Top 10 Practical Ethics quotes from Ella Lyman Cabot's Everyday ethics

Top 10 Practical Ethics quotes from Ella Lyman Cabot's Everyday ethics


Ella Lyman Cabot was an educator, author and lecturer. She was born into a prominent Unitarian family in Boston and was the fourth of seven children. Her parents, Ella Lyman and Arthur Theodore Lyman owned a family estate in Waltham, Massachusetts.

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An absolute sacrifice in morality is wrong


An absolute sacrifice in morality is just as wrong as an absolute sacrifice in the business world. " Sacrifice ! " at the head of Wanamaker's sale advertisement, of course, never means an absolute sacrifice of their business for your advantage. It only means that for the sake of their business as a whole, it pays them to sell some goods cheaper than they otherwise would.

- Ella Lyman Cabot - Everyday ethics

An absolute sacrifice in morality is wrong


We have found two important truths about sacrifice: (i) That no good sacrifice is absolute, for it must express even through physical death the deepest purpose of the actor, and (2) that all earnest purposes demand sacrifice, as the doctor gives up sleep and the scientist intent on his discovery gives up society.
- Ella Lyman Cabot - Everyday ethics
Ella Lyman Cabot's Everyday ethics

Ella Lyman Cabot: every man seeks his private advantage


If, now, anyone should say: " Dream not that men will lift their little finger except it be for their own advantage," we should answer: " If you merely mean that whatever a person does must be an expression of his nature, that is true." Of course, everything we do must be done because we want it, but if you mean that every man seeks his private advantage, that is absurdly untrue.
- Ella Lyman Cabot - Everyday ethics
Ella Lyman Cabot : every man seeks his private advantage


 Ella Lyman Cabot on the meaning of selfishness

If we are to give the word selfishness any real meaning we must redefine it. It cannot mean doing what on the whole you most want, for everyone does that. It cannot mean putting yourself before others, for many a mother who gives her peevish child all her time and strength acts selfishly.  No, to be selfish is simply to be narrower than your broadest sympathy; blinder than your clearest insight; more irresolute than your strongest will; more careless than your most thorough thoughtfulness; in other words, it is to be disloyal to your aim..
- Ella Lyman Cabot - Everyday ethics


Ella Lyman Cabot on the meaning of selfishness

Ella Lyman Cabot: the virtue of selfishness


Do the best people then become more and more incapable of unselfishness because generous acts are more instinctive to them? No, not in the world of the growing opportunity in which circle spreads beyond the circle, for the very breaking of the narrower bonds shows new chances for unselfishness, though in some cases so altered in a form that like the caterpillar and the butterfly, they are hard to be recognised as the same.


Ella Lyman Cabon on imagination


It is equally true whether we undertake business, politics, philanthropy, or sightseeing, that no growing work is done without penetrative imagination. Something of the same creative impulse which in other decades has made poets is now making great men of business and inventors here in America. They look j through the present with its urgent needs and its raw material; they see the future and daringly they construct it. Seventy years ago Chicago was a marshy plain with here and there a rough log cabin. It took keen imagination to realise that because Chicago lay close to the chain of great lakes with a vast extent of uncultivated fertile country to the west, it must become a great city.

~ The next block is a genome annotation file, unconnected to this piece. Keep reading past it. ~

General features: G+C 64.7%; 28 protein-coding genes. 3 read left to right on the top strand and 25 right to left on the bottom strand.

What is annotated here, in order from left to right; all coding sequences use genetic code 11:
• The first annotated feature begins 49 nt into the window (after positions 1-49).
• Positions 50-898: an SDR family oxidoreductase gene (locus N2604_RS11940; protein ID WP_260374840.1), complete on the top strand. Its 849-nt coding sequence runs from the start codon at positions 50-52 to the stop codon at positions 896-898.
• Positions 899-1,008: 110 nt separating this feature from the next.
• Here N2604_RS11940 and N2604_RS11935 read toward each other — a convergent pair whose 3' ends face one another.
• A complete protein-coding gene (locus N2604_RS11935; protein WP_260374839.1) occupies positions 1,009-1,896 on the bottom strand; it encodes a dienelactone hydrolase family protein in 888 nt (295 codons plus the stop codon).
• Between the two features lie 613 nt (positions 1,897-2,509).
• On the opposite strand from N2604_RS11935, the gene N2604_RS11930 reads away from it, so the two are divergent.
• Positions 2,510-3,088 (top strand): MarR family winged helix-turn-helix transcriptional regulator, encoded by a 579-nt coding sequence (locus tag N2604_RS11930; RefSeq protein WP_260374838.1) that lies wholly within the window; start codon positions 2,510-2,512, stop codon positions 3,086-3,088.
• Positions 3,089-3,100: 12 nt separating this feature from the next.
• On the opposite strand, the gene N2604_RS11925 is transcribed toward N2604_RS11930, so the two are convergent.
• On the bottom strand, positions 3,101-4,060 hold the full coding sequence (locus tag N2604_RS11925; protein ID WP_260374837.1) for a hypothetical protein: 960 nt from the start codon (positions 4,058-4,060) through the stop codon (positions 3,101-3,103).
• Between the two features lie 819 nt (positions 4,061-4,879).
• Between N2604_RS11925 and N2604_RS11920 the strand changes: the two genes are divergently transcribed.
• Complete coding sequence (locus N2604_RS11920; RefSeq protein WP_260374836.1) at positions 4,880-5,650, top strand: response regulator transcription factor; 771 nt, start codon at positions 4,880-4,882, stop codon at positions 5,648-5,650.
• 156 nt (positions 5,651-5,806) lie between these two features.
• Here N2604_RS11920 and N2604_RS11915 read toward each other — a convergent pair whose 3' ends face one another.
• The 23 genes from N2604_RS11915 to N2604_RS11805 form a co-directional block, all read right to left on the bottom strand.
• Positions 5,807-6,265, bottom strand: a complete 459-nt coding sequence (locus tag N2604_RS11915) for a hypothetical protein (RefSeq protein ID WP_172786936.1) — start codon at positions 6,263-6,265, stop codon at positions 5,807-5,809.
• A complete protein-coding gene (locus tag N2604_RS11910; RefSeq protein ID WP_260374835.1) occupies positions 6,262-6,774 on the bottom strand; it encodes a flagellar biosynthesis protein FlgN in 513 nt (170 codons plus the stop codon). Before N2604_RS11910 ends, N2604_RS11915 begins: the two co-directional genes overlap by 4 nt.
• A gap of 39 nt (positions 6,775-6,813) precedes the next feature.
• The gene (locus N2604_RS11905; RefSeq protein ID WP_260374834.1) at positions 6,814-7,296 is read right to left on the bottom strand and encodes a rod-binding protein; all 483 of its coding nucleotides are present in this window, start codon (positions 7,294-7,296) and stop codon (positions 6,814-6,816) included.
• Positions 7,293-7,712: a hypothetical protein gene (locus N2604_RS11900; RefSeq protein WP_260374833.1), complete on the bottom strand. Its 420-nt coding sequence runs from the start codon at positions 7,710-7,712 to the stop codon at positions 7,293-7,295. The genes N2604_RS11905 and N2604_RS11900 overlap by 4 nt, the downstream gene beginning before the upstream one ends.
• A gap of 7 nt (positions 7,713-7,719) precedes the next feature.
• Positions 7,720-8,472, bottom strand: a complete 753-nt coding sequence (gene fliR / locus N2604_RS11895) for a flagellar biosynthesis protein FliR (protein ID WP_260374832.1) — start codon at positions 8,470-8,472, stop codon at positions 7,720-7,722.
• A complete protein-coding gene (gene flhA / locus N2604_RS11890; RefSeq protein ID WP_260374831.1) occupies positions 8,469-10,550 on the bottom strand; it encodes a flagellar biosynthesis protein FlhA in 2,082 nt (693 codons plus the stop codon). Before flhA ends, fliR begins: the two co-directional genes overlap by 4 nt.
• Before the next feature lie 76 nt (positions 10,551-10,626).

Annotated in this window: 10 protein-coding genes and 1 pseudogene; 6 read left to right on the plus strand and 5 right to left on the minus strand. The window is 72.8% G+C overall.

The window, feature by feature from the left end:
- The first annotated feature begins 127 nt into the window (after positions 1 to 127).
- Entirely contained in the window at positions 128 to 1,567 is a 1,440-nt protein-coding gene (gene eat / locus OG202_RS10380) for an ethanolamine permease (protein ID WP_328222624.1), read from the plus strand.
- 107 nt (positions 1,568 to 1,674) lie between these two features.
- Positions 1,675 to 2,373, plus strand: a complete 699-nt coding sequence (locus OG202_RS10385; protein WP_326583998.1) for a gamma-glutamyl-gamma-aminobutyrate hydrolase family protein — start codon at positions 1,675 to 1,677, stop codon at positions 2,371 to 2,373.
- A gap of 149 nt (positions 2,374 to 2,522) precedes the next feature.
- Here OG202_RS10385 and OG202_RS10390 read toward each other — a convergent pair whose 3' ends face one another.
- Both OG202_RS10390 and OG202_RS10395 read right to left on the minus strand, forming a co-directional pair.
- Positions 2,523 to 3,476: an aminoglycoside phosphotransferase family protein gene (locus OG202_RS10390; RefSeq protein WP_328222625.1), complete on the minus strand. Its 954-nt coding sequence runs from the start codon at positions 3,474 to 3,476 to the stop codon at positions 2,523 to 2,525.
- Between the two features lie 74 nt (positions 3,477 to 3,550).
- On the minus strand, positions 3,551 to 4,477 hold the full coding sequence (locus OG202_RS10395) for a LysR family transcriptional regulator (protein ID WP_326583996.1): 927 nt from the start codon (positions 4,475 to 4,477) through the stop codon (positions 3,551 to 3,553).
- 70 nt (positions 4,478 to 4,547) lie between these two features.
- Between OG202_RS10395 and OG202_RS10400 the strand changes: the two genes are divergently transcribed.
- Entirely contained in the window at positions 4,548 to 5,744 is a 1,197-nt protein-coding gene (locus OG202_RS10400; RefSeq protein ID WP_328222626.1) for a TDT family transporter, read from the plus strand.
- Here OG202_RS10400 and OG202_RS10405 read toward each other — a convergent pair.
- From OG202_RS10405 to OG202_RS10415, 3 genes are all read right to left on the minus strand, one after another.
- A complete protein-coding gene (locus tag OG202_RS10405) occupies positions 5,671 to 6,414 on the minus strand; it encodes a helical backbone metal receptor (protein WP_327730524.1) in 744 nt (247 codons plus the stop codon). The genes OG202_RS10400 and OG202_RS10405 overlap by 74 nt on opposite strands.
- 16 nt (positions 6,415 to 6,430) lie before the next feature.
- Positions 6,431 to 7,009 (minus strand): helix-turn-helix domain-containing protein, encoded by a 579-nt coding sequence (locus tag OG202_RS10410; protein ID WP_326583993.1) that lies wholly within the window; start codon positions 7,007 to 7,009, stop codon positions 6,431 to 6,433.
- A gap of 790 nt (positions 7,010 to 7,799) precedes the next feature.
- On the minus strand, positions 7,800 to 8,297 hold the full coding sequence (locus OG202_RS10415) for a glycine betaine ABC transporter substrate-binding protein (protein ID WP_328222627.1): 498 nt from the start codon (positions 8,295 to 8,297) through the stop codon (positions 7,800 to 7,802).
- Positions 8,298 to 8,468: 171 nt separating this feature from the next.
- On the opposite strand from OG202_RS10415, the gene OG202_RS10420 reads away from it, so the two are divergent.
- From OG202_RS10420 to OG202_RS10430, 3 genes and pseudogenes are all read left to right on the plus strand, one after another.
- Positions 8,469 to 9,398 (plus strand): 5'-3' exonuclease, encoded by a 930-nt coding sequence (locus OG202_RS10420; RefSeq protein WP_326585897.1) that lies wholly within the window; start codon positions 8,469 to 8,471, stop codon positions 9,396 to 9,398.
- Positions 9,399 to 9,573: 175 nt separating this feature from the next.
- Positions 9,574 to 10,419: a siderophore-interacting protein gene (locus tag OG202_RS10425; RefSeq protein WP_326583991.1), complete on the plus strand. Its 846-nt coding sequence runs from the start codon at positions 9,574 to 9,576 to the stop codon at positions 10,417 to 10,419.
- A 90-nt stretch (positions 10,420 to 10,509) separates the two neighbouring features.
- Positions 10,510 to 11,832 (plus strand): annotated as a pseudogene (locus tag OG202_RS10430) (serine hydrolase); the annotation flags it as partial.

Ella Lyman Cabon on imagination

Ella Lyman Cabon on the importance of aims.


Watch the lives of the people who are guided by the illumination of a clear ideal, and you will notice both how freely they give of their time, their strength, their money to the cause they serve and how austerely find resolutely they refuse distractions.

Ella Lyman Cabon on the importance of aims.


Time is the raw material of life 

Since time is the raw material of life, we must, in order to make our lives worthwhile, know how to handle and mould our hours in accordance with our ends. These ends are different for each, but there are certain means to success that are common to all ends. We need to know:
1. How to begin. 
2. How to keep on.
 3. When to end.
- Ella Lyman Cabot - Everyday ethics

Time is the raw material of life


Ella Lyman Cabon on saving time 


I have said that the secret of saving time is to have an interest and to hold to it, and that we hold to it most loyally by realising it as if it were a star by which we were steering. The star grows dim when the fog of forgetfulness obscures it, but if we have once clearly seen what our work means in its full outcome and income, we can drive away any fog by the warmth of memory.

Ella Lyman Cabon on saving time


Ella Lyman Cabon on duty.


Duty is not doing hard things just because they are hard, but doing your work with vigour because you believe in it. Any growing person must make sacrifices, but always for the sake of what he wants more than that which he sacrifices. The choice of what to keep and what to give up should always be made by considering our deepest purpose.
Ella Lyman Cabon on duty.



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